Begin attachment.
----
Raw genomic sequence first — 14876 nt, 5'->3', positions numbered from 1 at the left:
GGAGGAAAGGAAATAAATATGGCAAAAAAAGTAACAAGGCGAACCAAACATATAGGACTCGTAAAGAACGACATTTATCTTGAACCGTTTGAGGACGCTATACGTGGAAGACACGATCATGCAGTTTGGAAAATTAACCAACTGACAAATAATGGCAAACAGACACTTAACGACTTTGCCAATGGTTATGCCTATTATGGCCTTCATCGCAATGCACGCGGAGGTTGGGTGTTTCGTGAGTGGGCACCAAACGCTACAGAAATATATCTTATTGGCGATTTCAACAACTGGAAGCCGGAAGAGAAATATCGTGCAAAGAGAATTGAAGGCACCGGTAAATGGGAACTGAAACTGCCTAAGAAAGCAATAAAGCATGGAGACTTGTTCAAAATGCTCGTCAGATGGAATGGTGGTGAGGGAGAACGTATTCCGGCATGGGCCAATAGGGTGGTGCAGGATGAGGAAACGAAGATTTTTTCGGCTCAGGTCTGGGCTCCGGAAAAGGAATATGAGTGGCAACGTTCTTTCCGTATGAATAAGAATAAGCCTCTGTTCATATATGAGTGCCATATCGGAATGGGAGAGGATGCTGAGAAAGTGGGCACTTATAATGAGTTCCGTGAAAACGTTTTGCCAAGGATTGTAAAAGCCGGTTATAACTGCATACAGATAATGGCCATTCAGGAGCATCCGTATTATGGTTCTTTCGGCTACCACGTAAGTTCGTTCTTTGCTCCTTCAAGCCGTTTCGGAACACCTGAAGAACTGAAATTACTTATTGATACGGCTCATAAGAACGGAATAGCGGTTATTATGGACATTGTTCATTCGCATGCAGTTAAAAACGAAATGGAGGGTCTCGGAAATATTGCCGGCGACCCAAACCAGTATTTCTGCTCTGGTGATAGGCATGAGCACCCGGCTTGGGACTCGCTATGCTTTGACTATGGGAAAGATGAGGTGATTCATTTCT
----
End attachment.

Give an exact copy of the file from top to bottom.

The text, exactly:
Raw genomic sequence first — 14876 nt, 5'->3', positions numbered from 1 at the left:
GGAGGAAAGGAAATAAATATGGCAAAAAAAGTAACAAGGCGAACCAAACATATAGGACTCGTAAAGAACGACATTTATCTTGAACCGTTTGAGGACGCTATACGTGGAAGACACGATCATGCAGTTTGGAAAATTAACCAACTGACAAATAATGGCAAACAGACACTTAACGACTTTGCCAATGGTTATGCCTATTATGGCCTTCATCGCAATGCACGCGGAGGTTGGGTGTTTCGTGAGTGGGCACCAAACGCTACAGAAATATATCTTATTGGCGATTTCAACAACTGGAAGCCGGAAGAGAAATATCGTGCAAAGAGAATTGAAGGCACCGGTAAATGGGAACTGAAACTGCCTAAGAAAGCAATAAAGCATGGAGACTTGTTCAAAATGCTCGTCAGATGGAATGGTGGTGAGGGAGAACGTATTCCGGCATGGGCCAATAGGGTGGTGCAGGATGAGGAAACGAAGATTTTTTCGGCTCAGGTCTGGGCTCCGGAAAAGGAATATGAGTGGCAACGTTCTTTCCGTATGAATAAGAATAAGCCTCTGTTCATATATGAGTGCCATATCGGAATGGGAGAGGATGCTGAGAAAGTGGGCACTTATAATGAGTTCCGTGAAAACGTTTTGCCAAGGATTGTAAAAGCCGGTTATAACTGCATACAGATAATGGCCATTCAGGAGCATCCGTATTATGGTTCTTTCGGCTACCACGTAAGTTCGTTCTTTGCTCCTTCAAGCCGTTTCGGAACACCTGAAGAACTGAAATTACTTATTGATACGGCTCATAAGAACGGAATAGCGGTTATTATGGACATTGTTCATTCGCATGCAGTTAAAAACGAAATGGAGGGTCTCGGAAATATTGCCGGCGACCCAAACCAGTATTTCTGCTCTGGTGATAGGCATGAGCACCCGGCTTGGGACTCGCTATGCTTTGACTATGGGAAAGATGAGGTGATTCATTTCT